We are enjoying a visit with a 22-year old member of our family, from out of town. He's a smart guy, in his third year of university. Curious about the world around him and pretty perceptive overall. In generational terms he fits smack in the middle of "Generation Y", also called the "Millenials". There have been tomes written about his generation, interpreting all manner of research studies over the years.
We've had some great conversations and he's afforded us a peak through his window on the world. Fascinating. The absence of technology for anyone older than Gen Y has given us a whole different vocabulary. Like postage.
We were talking about a card that arrived in the mail, and he had no idea that the postage to get it here was the number on the stamp of the envelope. He asked me how much the stamp cost and how we knew. I explained the concept of postage and the differing value depending on origin and destination. He asked me how much more than the stamp postage cost. It was not something in his reality. His is a generation driven by technology in every way. "Snail mail" letters are not just a thing of the past, they are a thing that doesn't exist in current vocabulary. His birthday wishes come as e-cards or e-mails, his Mother's Day wishes are a phone call or a text, and all his banking is done online, no checks mailed to cover a payment.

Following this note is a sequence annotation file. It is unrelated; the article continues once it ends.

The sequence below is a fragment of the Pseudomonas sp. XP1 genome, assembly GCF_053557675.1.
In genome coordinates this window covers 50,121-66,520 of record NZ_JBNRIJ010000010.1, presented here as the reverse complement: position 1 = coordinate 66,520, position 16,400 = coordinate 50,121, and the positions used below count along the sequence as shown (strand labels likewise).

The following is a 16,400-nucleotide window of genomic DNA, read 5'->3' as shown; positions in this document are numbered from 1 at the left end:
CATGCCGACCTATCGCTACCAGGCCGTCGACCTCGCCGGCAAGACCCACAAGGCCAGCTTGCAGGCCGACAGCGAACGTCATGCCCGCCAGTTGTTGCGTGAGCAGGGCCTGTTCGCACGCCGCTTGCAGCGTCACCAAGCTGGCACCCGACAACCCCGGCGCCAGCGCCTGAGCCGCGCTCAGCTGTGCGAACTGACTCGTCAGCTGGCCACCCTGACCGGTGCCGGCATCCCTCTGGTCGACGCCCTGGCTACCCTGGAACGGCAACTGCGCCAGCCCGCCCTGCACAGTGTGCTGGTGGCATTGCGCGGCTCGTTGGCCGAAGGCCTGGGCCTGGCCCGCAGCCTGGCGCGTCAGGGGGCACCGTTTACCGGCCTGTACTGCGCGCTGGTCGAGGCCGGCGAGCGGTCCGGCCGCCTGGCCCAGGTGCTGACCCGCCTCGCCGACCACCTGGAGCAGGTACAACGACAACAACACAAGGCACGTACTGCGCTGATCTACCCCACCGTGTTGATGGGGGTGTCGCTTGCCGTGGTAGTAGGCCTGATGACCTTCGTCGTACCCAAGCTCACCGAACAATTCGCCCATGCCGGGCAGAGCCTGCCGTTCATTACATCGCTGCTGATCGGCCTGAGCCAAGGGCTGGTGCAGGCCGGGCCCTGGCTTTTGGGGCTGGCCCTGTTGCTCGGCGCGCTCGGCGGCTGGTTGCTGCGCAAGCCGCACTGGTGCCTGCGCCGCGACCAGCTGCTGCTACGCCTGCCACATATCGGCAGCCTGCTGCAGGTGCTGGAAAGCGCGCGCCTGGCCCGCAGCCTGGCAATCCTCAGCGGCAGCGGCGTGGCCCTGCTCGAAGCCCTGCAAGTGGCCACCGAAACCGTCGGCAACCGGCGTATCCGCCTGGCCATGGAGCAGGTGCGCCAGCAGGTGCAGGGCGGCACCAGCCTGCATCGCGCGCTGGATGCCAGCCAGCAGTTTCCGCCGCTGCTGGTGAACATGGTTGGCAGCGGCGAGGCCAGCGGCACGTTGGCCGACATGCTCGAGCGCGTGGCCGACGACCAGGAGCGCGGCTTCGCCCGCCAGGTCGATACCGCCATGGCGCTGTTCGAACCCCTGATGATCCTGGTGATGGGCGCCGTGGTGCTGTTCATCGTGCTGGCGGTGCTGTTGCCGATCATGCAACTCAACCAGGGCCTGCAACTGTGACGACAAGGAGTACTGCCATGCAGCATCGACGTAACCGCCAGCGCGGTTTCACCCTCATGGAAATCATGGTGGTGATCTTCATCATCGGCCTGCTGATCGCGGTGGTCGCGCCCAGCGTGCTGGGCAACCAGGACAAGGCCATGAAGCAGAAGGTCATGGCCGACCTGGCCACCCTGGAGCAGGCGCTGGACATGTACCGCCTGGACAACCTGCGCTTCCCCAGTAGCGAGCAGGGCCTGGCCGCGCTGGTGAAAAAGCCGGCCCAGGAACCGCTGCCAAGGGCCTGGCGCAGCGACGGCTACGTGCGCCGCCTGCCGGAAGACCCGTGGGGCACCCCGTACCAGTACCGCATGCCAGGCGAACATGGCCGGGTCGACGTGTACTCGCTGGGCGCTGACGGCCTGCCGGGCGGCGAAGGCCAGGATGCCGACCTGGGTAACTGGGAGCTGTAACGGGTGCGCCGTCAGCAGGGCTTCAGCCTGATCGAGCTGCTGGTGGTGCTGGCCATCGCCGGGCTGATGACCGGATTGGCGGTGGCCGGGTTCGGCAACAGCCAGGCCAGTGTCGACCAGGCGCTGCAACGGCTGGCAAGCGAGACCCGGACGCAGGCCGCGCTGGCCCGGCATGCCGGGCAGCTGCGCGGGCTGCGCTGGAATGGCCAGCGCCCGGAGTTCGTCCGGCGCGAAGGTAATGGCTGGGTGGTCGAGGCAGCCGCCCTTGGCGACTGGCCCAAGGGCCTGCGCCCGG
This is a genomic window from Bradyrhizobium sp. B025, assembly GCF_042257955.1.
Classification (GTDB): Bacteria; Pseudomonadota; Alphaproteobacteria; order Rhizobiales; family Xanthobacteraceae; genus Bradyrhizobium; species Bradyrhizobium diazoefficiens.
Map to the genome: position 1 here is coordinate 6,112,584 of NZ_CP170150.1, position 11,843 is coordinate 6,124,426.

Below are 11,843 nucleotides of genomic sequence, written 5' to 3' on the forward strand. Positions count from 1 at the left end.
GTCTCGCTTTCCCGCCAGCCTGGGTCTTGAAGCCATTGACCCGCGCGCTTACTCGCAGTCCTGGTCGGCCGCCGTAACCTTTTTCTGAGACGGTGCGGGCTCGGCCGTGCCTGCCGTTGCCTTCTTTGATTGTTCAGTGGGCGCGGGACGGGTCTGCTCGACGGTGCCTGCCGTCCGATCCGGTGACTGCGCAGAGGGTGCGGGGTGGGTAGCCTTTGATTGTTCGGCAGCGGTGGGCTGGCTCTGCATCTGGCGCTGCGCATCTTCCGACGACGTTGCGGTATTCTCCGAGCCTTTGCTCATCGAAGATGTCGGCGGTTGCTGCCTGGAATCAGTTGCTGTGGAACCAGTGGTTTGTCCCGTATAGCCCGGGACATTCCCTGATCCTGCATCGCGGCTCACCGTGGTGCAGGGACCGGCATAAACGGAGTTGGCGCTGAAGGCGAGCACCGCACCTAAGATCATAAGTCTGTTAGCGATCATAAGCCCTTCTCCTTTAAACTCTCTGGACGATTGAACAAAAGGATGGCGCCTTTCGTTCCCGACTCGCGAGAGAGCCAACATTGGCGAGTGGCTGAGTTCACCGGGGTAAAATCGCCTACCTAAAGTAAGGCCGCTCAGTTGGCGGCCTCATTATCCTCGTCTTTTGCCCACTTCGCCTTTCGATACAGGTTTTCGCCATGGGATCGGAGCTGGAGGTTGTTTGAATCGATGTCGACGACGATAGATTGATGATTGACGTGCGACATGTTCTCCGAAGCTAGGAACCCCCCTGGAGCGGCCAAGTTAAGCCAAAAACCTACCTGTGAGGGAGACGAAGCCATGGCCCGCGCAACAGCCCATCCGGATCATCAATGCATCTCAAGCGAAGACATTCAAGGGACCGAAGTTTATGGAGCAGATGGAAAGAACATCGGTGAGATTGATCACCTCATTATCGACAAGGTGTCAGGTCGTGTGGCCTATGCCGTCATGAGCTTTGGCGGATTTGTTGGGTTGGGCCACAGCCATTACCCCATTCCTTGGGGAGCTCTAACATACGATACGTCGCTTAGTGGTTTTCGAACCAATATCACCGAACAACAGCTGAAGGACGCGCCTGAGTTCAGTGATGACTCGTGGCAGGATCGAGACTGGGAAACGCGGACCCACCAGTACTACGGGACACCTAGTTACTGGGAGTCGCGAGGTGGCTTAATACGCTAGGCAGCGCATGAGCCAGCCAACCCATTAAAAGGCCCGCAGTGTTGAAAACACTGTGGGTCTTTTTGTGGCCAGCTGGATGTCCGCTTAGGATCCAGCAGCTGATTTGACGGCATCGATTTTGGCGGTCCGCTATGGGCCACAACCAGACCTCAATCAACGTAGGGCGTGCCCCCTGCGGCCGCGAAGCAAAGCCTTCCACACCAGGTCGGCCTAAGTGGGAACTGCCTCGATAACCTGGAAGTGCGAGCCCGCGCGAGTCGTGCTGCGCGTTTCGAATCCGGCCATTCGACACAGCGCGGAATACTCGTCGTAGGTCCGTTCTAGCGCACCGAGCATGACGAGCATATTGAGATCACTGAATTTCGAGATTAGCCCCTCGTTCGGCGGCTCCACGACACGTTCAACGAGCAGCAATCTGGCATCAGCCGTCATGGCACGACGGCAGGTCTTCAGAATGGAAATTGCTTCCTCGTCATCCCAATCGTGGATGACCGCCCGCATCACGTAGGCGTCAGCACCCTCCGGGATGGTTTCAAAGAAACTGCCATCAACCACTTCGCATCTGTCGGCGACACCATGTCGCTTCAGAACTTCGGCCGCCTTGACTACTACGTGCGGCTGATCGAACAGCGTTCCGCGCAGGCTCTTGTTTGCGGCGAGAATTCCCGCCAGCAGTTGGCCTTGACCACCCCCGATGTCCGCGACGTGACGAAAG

I learned a lot from this short conversation and haven't stopped thinking about it since. His view on the world is no lesser or greater than mine - it's just different. Nothing can be taken for granted. If you are a boss, colleague or teacher of someone with a different generational imprint than you, listen, be patient and seek to understand. Look at the world from the outside-in, and it may reveal some new opportunities you'd miss if you march ahead, looking only through the window you know.